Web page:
AMHERST, Mass. – The new Design Building at the University of Massachusetts Amherst has been named the John W. Olver Design Building in honor of the retired congressman and former UMass Amherst chemistry professor. A ceremony marking the action was held Oct. 27 at the building on North Pleasant Street where UMass Amherst Chancellor Kumble R. Subbaswamy and Massachusetts Senate President Stanley C. Rosenberg, joined by Congressman Olver, made the announcement.
The UMass Board of Trustees recently approved naming the building for the former congressman and longtime supporter and advocate for the Amherst campus.
“There is no other project on the UMass Amherst campus that better personifies John Olver’s commitment to the environment, his love of science and planning, and his desire to bring people together for the greater good than the Design Building,” Subbaswamy said.
Rosenberg, who served as an aide to Olver before serving in the Massachusetts House and later the Senate, said Olver has always been a champion of UMass Amherst and the environment. “John Olver has always been a relentless advocate for causes he believes in, especially preserving the environment, supporting public higher education and promoting the power of science and intellect to solve difficult problems,” he said. “This building demonstrates all of those things.”
In April, UMass Amherst celebrated the official opening of the Design Building, the largest modern wood building in the northeastern United States and one of the first institutional buildings in the region to employ an engineered timber structure. The building was designed by nationally acclaimed Boston architectural firm Leers Weinzapfel Associates.
Constructed with cross-laminated timber (CLT) and glue-laminated columns, the 87,000-square-foot facility is the most advanced CLT building in the U.S. and saves the equivalent of over 2,300 metric tons of carbon when compared to a traditional energy-intensive steel and concrete building. The university’s Building and Construction Technology program developed some of the CLT technology and has been testing native Massachusetts species for CLT suitability with support from a National Science Foundation grant.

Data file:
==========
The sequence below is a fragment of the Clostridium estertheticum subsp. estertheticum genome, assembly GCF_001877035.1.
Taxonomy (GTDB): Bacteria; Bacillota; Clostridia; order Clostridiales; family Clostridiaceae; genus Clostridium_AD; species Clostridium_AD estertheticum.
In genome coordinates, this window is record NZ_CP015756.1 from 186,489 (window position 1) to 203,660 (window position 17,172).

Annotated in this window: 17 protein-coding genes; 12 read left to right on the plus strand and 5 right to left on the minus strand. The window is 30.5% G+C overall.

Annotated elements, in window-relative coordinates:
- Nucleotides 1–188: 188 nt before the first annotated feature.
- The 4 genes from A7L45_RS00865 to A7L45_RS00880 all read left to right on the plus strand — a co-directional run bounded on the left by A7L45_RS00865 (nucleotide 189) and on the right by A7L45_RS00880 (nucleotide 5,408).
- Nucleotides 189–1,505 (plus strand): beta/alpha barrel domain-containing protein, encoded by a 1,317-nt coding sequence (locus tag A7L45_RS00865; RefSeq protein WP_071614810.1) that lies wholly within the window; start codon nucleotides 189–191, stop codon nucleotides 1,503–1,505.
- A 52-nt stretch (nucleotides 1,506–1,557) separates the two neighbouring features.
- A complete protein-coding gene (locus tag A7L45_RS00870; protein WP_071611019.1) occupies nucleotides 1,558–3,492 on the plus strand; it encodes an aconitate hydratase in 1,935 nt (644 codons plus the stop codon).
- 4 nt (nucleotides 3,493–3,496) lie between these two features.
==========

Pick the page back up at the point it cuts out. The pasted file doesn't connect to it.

In recommending that the trustees honor Olver, UMass Amherst Chancellor Kumble R. Subbaswamy described how Olver had played a key role in the planning and development of the unique building. He said in the spring of 2014, Olver attended a talk by Peggi L. Clouston, an associate professor of environmental conservation, where she outlined how wood building construction was making a comeback in Europe. Olver was interested in the new technology and familiar with ways it could help boost the local economy from his years promoting economic development when he was a lawmaker. Once he studied designs provided by Clouston, Olver began working to persuade campus officials to adopt the new and innovative building technology for the proposed Design Building.
“Within the span of a week, Olver changed the trajectory of the Design Building from a traditionally-constructed steel frame building to a state-of-the-art building that emphasized the very latest in green building technology,” Subbaswamy said in a letter to UMass President Martin T. Meehan advocating for the naming. He added, “Since the day he joined the UMass Amherst campus over 50 years ago as a professor, to his days in the statehouse and Congress, and through his retirement, John Olver has worked behind the scenes to push the Amherst campus to not only be better, but to be the best.”
“I am pleased that John Olver—my former colleague in Congress, a long-time member of the UMass community and a fierce advocate for the university in all spheres—is being recognized in a way that befits his passion for sustainable development while honoring his collaborative approach to advancing UMass Amherst,” said Meehan.
U.S. Rep James McGovern, also lauded the naming of the building for his former congressional colleague.
“John Olver’s legacy as a powerful champion for western Massachusetts is undisputed,” said McGovern. “This is a fitting tribute to his incredible work to protect our environment and support the sciences. I am proud to have had the privilege to serve alongside John in Congress and I am thrilled to see this new building honor all that he has done for our communities.”
Olver served in the U.S. House from 1991 to 2013 and was a senior member of the House Appropriations Committee when he retired. He also served in the state House of Representatives from 1969-73 and the state Senate from 1973-91. During his more than 44 years as a federal and state lawmaker, Olver was a strong supporter and ally of UMass Amherst. Olver joined the UMass Amherst chemistry faculty in 1962. He was made an honorary alumnus in 1981 and received an honorary doctorate in 2014.